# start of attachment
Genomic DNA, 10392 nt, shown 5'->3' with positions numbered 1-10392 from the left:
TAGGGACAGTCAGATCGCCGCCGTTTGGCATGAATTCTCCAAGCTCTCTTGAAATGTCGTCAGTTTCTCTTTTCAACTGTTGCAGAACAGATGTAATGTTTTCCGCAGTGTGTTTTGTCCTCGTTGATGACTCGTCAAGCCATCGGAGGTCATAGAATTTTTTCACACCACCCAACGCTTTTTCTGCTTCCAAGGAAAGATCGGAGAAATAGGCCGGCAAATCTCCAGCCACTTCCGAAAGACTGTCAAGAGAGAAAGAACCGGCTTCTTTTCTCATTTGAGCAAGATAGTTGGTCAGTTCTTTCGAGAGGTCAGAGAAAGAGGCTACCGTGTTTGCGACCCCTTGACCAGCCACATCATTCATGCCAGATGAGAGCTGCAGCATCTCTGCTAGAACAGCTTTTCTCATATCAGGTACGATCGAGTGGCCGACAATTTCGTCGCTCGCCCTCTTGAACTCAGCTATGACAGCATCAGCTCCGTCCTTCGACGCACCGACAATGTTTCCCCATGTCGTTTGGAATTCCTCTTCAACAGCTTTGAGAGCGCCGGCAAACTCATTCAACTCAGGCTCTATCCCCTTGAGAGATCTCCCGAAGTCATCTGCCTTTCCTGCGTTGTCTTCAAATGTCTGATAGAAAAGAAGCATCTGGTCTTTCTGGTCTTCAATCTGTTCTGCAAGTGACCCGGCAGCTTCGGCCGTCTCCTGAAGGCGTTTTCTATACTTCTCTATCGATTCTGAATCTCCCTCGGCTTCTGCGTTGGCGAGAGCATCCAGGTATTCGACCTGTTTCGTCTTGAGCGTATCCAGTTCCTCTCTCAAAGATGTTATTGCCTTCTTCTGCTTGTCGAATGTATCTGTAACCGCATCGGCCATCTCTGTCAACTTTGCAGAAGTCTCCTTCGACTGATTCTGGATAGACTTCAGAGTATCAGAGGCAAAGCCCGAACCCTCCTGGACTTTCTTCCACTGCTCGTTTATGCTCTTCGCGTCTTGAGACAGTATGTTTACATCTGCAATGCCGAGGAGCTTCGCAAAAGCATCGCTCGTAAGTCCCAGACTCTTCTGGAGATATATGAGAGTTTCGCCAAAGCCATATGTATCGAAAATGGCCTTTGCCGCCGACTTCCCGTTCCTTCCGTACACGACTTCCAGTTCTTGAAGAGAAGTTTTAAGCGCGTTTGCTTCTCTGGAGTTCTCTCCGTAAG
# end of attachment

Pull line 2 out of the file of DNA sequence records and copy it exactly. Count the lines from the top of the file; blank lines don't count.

TAGGGACAGTCAGATCGCCGCCGTTTGGCATGAATTCTCCAAGCTCTCTTGAAATGTCGTCAGTTTCTCTTTTCAACTGTTGCAGAACAGATGTAATGTTTTCCGCAGTGTGTTTTGTCCTCGTTGATGACTCGTCAAGCCATCGGAGGTCATAGAATTTTTTCACACCACCCAACGCTTTTTCTGCTTCCAAGGAAAGATCGGAGAAATAGGCCGGCAAATCTCCAGCCACTTCCGAAAGACTGTCAAGAGAGAAAGAACCGGCTTCTTTTCTCATTTGAGCAAGATAGTTGGTCAGTTCTTTCGAGAGGTCAGAGAAAGAGGCTACCGTGTTTGCGACCCCTTGACCAGCCACATCATTCATGCCAGATGAGAGCTGCAGCATCTCTGCTAGAACAGCTTTTCTCATATCAGGTACGATCGAGTGGCCGACAATTTCGTCGCTCGCCCTCTTGAACTCAGCTATGACAGCATCAGCTCCGTCCTTCGACGCACCGACAATGTTTCCCCATGTCGTTTGGAATTCCTCTTCAACAGCTTTGAGAGCGCCGGCAAACTCATTCAACTCAGGCTCTATCCCCTTGAGAGATCTCCCGAAGTCATCTGCCTTTCCTGCGTTGTCTTCAAATGTCTGATAGAAAAGAAGCATCTGGTCTTTCTGGTCTTCAATCTGTTCTGCAAGTGACCCGGCAGCTTCGGCCGTCTCCTGAAGGCGTTTTCTATACTTCTCTATCGATTCTGAATCTCCCTCGGCTTCTGCGTTGGCGAGAGCATCCAGGTATTCGACCTGTTTCGTCTTGAGCGTATCCAGTTCCTCTCTCAAAGATGTTATTGCCTTCTTCTGCTTGTCGAATGTATCTGTAACCGCATCGGCCATCTCTGTCAACTTTGCAGAAGTCTCCTTCGACTGATTCTGGATAGACTTCAGAGTATCAGAGGCAAAGCCCGAACCCTCCTGGACTTTCTTCCACTGCTCGTTTATGCTCTTCGCGTCTTGAGACAGTATGTTTACATCTGCAATGCCGAGGAGCTTCGCAAAAGCATCGCTCGTAAGTCCCAGACTCTTCTGGAGATATATGAGAGTTTCGCCAAAGCCATATGTATCGAAAATGGCCTTTGCCGCCGACTTCCCGTTCCTTCCGTACACGACTTCCAGTTCTTGAAGAGAAGTTTTAAGCGCGTTTGCTTCTCTGGAGTTCTCTCCGTAAG